The loss of Google Maps for Flash/Air feels like another nail in the coffin for Adobe Flash. Flex developers may recall that Adobe launched Air more than three years ago as a stand-alone Flash application platform. Adobe Air provides a run-time environment, similar to the Java JRE, that offers developers a richer feature set and more customization than a standard web-based Flash application allows. Unfortunately, with the growing mobile market, Adobe has virtually abandoned all efforts to market the Adobe Air platform. In fact, I can count on one finger the number of individuals, myself included, who I know have the Adobe Air runtime installed.

Final Thoughts

The last few years has seen the rise of mobile platforms in a big way, so much so that proprietary web platforms like Flash, Silverlight, and others have fallen by the wayside. I think Adobe’s biggest mistake regarding Flash in the last few years was in not actively pushing Adobe Air as a general purpose platform. Despite adding a number of Flash-specific features in the latest CS5.5 release, Adobe has not done a lot to encourage developers to stick with the platform. The loss of Google Maps for Flash may be just one in a series of events that leads to the end of the Flash platform as we know it.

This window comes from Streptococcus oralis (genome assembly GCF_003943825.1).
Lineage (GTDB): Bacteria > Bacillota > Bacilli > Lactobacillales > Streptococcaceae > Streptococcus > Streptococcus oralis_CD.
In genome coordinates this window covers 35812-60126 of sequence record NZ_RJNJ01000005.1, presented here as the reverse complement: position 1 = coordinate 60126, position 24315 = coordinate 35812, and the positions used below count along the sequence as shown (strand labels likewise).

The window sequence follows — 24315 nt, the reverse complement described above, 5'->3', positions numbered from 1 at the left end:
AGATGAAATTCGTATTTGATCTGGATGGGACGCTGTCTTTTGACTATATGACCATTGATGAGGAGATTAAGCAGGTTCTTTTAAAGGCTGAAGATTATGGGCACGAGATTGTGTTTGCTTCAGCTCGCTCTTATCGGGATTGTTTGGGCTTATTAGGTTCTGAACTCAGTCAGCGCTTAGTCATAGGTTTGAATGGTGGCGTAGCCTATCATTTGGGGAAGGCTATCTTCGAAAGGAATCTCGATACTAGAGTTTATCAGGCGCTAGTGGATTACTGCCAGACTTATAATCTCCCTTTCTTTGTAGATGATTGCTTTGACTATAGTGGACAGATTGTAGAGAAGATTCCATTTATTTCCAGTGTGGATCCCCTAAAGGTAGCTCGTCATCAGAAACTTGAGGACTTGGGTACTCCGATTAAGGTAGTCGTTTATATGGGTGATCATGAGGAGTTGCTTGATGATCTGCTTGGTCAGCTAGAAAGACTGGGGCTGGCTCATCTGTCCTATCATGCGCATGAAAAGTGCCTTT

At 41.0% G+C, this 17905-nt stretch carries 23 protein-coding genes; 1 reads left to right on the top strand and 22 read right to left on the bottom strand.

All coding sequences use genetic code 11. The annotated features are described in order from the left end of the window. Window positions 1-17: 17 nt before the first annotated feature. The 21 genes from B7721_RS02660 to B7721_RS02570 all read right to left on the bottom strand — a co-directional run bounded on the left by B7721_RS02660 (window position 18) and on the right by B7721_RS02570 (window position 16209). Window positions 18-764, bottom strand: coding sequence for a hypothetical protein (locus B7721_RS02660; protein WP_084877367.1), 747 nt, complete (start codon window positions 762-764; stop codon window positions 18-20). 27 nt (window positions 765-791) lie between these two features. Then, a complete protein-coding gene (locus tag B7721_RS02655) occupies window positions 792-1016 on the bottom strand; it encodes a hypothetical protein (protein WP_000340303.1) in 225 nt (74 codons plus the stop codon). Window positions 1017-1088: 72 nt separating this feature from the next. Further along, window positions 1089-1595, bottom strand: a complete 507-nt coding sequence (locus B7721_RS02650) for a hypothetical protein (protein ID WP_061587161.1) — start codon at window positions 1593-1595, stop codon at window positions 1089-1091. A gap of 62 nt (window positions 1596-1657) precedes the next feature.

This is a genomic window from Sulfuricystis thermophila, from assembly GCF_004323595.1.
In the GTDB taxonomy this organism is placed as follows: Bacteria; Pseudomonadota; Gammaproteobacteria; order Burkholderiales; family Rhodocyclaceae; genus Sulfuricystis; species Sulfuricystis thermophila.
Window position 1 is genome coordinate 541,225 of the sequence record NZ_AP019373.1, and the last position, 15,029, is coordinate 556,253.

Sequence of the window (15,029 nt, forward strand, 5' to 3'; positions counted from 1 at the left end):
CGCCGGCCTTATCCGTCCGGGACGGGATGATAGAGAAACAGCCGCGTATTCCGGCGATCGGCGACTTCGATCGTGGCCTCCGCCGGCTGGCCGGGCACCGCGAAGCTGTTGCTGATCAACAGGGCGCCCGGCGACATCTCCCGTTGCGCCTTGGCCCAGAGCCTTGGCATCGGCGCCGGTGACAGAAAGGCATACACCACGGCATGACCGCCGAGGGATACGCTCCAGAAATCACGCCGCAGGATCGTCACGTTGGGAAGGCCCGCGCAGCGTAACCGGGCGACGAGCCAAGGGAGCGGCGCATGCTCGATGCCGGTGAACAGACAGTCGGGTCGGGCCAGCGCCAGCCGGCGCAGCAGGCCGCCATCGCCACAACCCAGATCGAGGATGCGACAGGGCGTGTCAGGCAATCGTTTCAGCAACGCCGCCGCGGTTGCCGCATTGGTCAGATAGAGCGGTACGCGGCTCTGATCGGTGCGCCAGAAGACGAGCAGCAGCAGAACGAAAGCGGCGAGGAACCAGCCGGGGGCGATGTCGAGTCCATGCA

Flex – Event Handlers and Weak References

Did you know defining an event handler on an object in Flex can prevent it or other objects from being garbage collected even after all explicit references to the objects have been removed? If not, then keep reading.